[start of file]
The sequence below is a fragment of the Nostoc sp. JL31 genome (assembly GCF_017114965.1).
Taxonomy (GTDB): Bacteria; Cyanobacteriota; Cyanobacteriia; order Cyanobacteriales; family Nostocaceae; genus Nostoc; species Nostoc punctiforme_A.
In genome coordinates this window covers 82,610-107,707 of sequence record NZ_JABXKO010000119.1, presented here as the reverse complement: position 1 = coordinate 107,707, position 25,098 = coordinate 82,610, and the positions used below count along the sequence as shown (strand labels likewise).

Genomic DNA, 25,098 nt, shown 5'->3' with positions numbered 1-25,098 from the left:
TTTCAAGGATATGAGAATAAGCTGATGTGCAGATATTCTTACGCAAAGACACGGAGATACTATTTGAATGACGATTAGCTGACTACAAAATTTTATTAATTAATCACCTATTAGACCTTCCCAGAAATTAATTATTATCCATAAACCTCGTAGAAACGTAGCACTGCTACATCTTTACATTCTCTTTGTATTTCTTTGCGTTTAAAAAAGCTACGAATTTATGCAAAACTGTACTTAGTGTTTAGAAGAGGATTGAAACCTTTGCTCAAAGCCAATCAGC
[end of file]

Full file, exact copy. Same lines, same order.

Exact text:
The sequence below is a fragment of the Nostoc sp. JL31 genome (assembly GCF_017114965.1).
Taxonomy (GTDB): Bacteria; Cyanobacteriota; Cyanobacteriia; order Cyanobacteriales; family Nostocaceae; genus Nostoc; species Nostoc punctiforme_A.
In genome coordinates this window covers 82,610-107,707 of sequence record NZ_JABXKO010000119.1, presented here as the reverse complement: position 1 = coordinate 107,707, position 25,098 = coordinate 82,610, and the positions used below count along the sequence as shown (strand labels likewise).

Genomic DNA, 25,098 nt, shown 5'->3' with positions numbered 1-25,098 from the left:
TTTCAAGGATATGAGAATAAGCTGATGTGCAGATATTCTTACGCAAAGACACGGAGATACTATTTGAATGACGATTAGCTGACTACAAAATTTTATTAATTAATCACCTATTAGACCTTCCCAGAAATTAATTATTATCCATAAACCTCGTAGAAACGTAGCACTGCTACATCTTTACATTCTCTTTGTATTTCTTTGCGTTTAAAAAAGCTACGAATTTATGCAAAACTGTACTTAGTGTTTAGAAGAGGATTGAAACCTTTGCTCAAAGCCAATCAGC